Engineering praise for achievements 

By Karen Herland

Not every department takes the time to formally acknowledge the efforts of their own. It was clear at the Mechanical and Industrial Engineering Department reception on April 9 that students, faculty and staff genuinely share pride in the department’s success.

Staff, students and faculty celebrated accomplishments in the Department of Mechanical and Industrial Engineering. Magnifying glass

Staff, students and faculty celebrated accomplishments in the Department of Mechanical and Industrial Engineering.

The reception was held in the Norman D. Hébert Meeting Room, where students had set up their capstone projects. People squeezed through the crowded room, refreshments in hand, to find out more about them.

Students are required to take the capstone course in their final year. Teams either receive a problem as defined by their professors or industry, or identify one of their own. After that, they have two terms to collaborate on a solution that is both symbol and measure of everything they have learned in the program.

A team of Professor Mamoun Medraj’s students walked away with the Richard Cheng Design Award for Mechanical Engineering for their Arc-Melting Furnace.

Meanwhile, the Richard Cheng Capstone Design Award for Mechanical Engineering was scooped up by the brave team that presented their concrete toboggan design.

Both of those awards involve cash prizes, as did the Capstone Design Award for Industrial Engineering, which went to the team that addressed the needs of Pratt and Whitney with a redesign of their Plant 1 Engine Centre.

Finally, the department offers a Merit Award for Capstone Design in Mechanical Engineering. This year the award went to the team that successfully created a protective plastic netting cutting machine.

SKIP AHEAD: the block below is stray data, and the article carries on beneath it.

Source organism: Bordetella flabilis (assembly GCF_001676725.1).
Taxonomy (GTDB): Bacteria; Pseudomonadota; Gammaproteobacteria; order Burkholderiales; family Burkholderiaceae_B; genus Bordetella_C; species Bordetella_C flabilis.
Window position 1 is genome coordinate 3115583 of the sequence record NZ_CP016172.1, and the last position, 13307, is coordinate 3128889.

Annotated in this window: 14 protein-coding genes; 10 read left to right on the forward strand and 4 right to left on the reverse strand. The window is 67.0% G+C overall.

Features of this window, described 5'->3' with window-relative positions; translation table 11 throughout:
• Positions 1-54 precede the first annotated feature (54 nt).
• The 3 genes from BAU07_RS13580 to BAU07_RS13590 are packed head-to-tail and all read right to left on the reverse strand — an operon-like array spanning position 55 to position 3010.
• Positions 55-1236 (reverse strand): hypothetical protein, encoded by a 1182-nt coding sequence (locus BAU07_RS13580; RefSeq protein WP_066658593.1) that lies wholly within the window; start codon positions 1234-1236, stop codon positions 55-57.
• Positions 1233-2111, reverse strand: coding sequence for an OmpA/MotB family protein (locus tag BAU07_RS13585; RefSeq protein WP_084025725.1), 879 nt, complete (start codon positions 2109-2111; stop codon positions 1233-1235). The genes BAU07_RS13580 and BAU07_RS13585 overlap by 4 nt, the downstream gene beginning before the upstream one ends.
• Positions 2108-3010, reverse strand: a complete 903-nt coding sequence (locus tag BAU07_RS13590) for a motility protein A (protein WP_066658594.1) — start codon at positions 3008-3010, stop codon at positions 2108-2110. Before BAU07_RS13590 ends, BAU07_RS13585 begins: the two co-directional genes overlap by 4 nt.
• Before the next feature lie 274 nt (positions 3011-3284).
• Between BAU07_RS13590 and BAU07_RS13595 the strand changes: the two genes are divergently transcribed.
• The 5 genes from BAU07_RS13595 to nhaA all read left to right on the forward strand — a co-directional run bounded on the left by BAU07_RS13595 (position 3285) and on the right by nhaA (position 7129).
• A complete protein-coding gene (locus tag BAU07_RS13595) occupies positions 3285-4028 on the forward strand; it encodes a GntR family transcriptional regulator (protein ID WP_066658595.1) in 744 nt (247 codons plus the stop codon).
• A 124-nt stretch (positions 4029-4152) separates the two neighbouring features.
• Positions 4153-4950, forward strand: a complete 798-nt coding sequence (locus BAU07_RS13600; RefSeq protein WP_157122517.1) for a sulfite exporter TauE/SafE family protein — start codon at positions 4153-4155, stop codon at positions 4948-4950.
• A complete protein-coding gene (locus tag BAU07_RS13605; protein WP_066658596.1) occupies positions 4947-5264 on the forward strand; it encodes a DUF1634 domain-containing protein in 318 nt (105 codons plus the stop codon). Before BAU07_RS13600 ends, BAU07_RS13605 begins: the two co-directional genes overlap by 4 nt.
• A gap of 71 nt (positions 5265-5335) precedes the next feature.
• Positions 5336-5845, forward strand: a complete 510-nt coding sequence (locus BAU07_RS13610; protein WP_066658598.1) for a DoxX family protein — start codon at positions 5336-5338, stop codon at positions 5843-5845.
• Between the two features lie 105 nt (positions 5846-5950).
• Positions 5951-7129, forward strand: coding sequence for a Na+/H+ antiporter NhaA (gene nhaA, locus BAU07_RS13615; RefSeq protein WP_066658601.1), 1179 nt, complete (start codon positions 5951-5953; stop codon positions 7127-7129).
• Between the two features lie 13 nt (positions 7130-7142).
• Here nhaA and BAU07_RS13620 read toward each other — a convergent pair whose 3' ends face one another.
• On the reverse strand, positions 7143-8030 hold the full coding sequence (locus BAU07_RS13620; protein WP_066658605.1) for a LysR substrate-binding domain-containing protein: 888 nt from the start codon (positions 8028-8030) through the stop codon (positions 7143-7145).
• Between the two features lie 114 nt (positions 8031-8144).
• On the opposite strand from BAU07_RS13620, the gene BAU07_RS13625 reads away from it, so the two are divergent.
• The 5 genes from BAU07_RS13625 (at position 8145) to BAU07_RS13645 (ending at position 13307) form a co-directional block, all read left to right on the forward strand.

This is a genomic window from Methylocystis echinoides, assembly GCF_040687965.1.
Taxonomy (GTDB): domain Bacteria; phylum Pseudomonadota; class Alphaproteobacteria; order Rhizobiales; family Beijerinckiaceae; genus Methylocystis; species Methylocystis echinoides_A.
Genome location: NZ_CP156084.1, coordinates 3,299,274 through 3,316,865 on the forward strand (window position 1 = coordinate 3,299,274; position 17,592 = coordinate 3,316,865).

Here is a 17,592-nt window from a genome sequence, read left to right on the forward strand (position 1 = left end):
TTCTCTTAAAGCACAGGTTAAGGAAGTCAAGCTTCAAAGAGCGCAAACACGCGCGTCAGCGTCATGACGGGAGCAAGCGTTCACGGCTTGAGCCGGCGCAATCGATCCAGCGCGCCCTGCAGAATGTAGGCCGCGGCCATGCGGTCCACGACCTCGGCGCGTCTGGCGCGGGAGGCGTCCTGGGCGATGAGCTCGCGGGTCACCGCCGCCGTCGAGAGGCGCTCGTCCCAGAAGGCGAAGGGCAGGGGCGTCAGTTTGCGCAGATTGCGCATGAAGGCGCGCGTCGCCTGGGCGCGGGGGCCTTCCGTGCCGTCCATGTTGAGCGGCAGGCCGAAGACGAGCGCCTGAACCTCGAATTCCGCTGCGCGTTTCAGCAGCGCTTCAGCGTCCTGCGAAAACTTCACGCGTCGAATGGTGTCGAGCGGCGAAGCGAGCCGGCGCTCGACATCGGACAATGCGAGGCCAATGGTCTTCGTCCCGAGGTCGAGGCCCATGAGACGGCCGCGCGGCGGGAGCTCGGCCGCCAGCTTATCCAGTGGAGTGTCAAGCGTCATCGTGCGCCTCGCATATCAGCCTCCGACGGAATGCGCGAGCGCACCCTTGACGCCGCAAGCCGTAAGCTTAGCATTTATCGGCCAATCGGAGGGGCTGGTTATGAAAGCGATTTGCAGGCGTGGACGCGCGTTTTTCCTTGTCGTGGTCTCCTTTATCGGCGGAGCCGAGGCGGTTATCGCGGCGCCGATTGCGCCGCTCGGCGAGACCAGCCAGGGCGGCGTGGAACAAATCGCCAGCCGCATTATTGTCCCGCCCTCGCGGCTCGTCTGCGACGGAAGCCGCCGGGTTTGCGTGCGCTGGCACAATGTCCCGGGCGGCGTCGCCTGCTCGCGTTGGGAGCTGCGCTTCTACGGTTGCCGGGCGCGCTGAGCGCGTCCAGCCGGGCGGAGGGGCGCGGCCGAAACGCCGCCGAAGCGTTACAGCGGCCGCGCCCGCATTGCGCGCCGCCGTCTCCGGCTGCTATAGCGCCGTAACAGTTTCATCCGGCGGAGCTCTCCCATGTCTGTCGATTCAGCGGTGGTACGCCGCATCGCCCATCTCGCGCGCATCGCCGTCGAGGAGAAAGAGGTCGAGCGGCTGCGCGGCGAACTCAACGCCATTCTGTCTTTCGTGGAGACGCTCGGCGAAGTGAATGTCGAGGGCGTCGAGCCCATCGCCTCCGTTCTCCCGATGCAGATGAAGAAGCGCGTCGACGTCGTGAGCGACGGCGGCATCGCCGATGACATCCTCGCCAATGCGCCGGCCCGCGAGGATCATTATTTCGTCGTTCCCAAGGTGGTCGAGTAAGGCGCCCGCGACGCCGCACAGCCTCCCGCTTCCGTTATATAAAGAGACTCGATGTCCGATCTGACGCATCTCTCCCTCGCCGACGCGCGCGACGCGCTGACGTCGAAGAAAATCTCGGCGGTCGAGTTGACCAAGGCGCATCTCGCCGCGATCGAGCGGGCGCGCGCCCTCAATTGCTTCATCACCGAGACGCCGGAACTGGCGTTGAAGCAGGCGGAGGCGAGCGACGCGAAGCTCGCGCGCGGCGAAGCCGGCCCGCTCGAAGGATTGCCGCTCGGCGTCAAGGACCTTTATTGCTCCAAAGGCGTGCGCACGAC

According to their supervisor, Henry Hong, the problem was identified by a student at his job. The company produces metal shafts, which they ship in protective netting that was hand-measured and cut. The student asked his employer if he could develop a better system, and the company underwrote the project. In fact, the machine had to be brought back from the factory, where it is currently in use, to display during the reception. “The man who did the job before has been reassigned,” Hong said.

The lunchtime event, organized by Leslie Hosein with help from Dominic Ng and emceed by Ali Akgunduz, recognized other contributions as well. The Canadian Society for Mechanical Engineers (CSME) Gold Medal went to Imtiaz Ahmed, and the CSME Award for Teaching Excellence went to brand-new professor Lyes Kadem.

Ralph Koyess, president of the student chapter of the CSME, was awarded a certificate of merit for involvement in undergraduate activity. Jason Sobey won similar recognition as president of the Institute of Industrial Engineers (IIE) chapter. His award was presented by Nadia Bhuiyan. A few minutes later, he was able to return the favour, presenting Bhuiyan with a teaching excellence award for her ability to engage students week after week.

George Vatistas presented Keivan Fardad and Wenwei Yang with the Silas Katz Memorial Award. Vatistas recalled his own days as Katz’s student and acknowledged his former professor’s ability to build students’ knowledge almost randomly until a few weeks before the end of the term, when “all the pieces of the puzzle fell into place.”

Graduate students Benedikt Roidl, Tohid Fatanat Didar and Shahrokh Shahriari were also recognized for their presentation achievements. In addition, fellowships and International Fee Remissions were awarded.

Department service was recognized in terms of years, and those who had hit the milestones of one and two decades were acknowledged.

Pugh pointed out how well the support staff “work as a combined team that make the department function. They can help you fix the wiring on your capstone project, date stamp an assignment, help you get into the right course and get you the refund you are owed.”

This year, the Recognition of Service to the Department Award was given collectively to the administrative support staff and the technical and machine shop staff.


Concordia University